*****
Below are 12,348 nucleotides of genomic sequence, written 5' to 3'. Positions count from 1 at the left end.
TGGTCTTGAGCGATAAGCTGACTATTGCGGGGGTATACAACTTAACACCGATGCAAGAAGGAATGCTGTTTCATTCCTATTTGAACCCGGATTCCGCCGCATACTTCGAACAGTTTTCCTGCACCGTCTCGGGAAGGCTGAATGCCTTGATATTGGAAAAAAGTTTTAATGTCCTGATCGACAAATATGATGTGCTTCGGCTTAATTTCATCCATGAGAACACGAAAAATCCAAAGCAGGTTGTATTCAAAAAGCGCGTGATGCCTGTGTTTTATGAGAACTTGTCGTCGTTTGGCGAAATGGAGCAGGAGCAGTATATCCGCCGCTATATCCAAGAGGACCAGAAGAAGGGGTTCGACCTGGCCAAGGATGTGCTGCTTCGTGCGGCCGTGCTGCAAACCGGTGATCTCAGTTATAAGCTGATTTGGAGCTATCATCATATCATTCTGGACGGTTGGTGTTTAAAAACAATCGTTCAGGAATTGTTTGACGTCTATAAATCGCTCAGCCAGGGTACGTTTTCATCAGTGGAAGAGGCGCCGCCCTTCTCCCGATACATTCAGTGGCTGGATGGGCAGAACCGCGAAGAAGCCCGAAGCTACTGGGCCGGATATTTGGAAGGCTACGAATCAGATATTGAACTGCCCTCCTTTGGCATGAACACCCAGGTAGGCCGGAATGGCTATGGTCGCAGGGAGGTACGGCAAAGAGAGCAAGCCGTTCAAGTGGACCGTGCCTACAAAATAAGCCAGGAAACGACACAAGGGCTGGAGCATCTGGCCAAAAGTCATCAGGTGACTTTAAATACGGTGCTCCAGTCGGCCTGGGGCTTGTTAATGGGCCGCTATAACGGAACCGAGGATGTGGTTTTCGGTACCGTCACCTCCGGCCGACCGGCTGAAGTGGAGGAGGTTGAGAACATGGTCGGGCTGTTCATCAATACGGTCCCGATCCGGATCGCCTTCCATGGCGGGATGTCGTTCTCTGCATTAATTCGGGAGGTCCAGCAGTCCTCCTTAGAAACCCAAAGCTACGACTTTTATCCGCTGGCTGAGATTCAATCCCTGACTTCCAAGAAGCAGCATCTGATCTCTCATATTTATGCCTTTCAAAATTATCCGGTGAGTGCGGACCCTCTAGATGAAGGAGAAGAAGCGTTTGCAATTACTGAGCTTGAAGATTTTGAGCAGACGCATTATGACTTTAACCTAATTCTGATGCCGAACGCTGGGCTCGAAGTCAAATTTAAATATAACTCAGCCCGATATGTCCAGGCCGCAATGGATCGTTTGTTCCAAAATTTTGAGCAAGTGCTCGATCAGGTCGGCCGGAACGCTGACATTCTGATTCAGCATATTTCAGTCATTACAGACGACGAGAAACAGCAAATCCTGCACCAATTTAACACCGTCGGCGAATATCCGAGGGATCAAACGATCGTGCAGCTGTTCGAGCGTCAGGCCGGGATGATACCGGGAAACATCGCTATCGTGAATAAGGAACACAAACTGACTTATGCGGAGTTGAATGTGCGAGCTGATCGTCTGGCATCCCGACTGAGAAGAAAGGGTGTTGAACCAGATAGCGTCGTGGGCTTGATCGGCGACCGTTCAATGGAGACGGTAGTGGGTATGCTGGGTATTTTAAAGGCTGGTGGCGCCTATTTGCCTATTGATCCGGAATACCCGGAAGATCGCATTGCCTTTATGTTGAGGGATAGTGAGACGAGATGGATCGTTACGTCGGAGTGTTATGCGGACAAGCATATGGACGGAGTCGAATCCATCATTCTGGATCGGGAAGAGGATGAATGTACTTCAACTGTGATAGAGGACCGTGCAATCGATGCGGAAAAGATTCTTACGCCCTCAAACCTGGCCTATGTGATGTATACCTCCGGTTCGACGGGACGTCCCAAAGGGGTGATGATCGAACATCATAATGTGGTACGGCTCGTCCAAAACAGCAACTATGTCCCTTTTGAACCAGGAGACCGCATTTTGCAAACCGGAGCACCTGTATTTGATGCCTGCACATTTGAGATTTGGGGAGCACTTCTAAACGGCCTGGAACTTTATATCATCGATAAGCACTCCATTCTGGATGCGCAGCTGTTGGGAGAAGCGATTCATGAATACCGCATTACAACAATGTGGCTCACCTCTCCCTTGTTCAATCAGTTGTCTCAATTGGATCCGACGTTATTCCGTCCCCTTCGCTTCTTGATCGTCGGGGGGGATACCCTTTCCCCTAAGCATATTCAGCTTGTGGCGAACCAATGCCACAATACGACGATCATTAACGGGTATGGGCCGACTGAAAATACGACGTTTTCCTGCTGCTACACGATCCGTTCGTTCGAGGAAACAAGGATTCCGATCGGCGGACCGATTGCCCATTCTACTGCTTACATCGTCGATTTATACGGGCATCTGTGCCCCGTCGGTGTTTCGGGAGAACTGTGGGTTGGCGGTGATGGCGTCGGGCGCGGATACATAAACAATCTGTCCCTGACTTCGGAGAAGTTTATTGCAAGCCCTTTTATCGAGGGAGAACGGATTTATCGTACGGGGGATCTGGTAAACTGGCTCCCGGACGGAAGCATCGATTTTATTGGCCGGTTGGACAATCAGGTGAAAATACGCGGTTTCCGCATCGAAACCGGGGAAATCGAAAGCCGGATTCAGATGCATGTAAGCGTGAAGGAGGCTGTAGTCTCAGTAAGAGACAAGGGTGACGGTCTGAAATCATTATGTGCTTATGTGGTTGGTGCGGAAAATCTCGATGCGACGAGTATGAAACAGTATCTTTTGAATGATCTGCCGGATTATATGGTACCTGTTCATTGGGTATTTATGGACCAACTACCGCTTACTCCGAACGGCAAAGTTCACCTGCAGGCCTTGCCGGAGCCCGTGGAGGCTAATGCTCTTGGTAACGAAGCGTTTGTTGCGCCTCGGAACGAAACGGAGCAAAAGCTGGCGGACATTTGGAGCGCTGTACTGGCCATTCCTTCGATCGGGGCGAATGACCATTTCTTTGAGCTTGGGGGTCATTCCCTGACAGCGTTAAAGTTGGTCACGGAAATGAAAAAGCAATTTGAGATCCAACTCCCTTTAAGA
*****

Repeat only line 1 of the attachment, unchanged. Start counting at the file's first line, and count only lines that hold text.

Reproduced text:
Below are 12,348 nucleotides of genomic sequence, written 5' to 3'. Positions count from 1 at the left end.